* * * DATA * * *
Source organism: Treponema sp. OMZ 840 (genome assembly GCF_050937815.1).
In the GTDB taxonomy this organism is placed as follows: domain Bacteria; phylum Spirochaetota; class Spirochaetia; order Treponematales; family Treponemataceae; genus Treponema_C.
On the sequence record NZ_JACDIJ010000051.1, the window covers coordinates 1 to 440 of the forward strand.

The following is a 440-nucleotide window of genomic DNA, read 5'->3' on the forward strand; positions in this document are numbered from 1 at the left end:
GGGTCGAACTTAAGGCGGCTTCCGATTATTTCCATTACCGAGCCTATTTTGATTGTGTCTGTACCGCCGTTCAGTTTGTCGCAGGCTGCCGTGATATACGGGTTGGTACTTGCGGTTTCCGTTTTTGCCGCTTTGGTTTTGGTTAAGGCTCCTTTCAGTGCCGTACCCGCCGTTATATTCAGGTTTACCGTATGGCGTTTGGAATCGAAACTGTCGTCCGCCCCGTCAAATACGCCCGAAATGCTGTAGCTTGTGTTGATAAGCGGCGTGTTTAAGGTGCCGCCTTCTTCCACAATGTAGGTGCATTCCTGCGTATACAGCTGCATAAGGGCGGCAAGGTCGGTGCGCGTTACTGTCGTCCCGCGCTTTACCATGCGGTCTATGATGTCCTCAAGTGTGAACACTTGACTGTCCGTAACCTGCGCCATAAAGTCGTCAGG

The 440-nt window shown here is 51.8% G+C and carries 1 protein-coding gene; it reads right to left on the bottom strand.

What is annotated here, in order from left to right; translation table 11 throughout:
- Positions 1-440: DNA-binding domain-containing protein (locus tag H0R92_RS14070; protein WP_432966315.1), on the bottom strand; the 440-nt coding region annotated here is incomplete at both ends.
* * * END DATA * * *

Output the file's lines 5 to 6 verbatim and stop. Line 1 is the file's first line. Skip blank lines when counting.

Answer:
GGGTCGAACTTAAGGCGGCTTCCGATTATTTCCATTACCGAGCCTATTTTGATTGTGTCTGTACCGCCGTTCAGTTTGTCGCAGGCTGCCGTGATATACGGGTTGGTACTTGCGGTTTCCGTTTTTGCCGCTTTGGTTTTGGTTAAGGCTCCTTTCAGTGCCGTACCCGCCGTTATATTCAGGTTTACCGTATGGCGTTTGGAATCGAAACTGTCGTCCGCCCCGTCAAATACGCCCGAAATGCTGTAGCTTGTGTTGATAAGCGGCGTGTTTAAGGTGCCGCCTTCTTCCACAATGTAGGTGCATTCCTGCGTATACAGCTGCATAAGGGCGGCAAGGTCGGTGCGCGTTACTGTCGTCCCGCGCTTTACCATGCGGTCTATGATGTCCTCAAGTGTGAACACTTGACTGTCCGTAACCTGCGCCATAAAGTCGTCAGG

The 440-nt window shown here is 51.8% G+C and carries 1 protein-coding gene; it reads right to left on the bottom strand.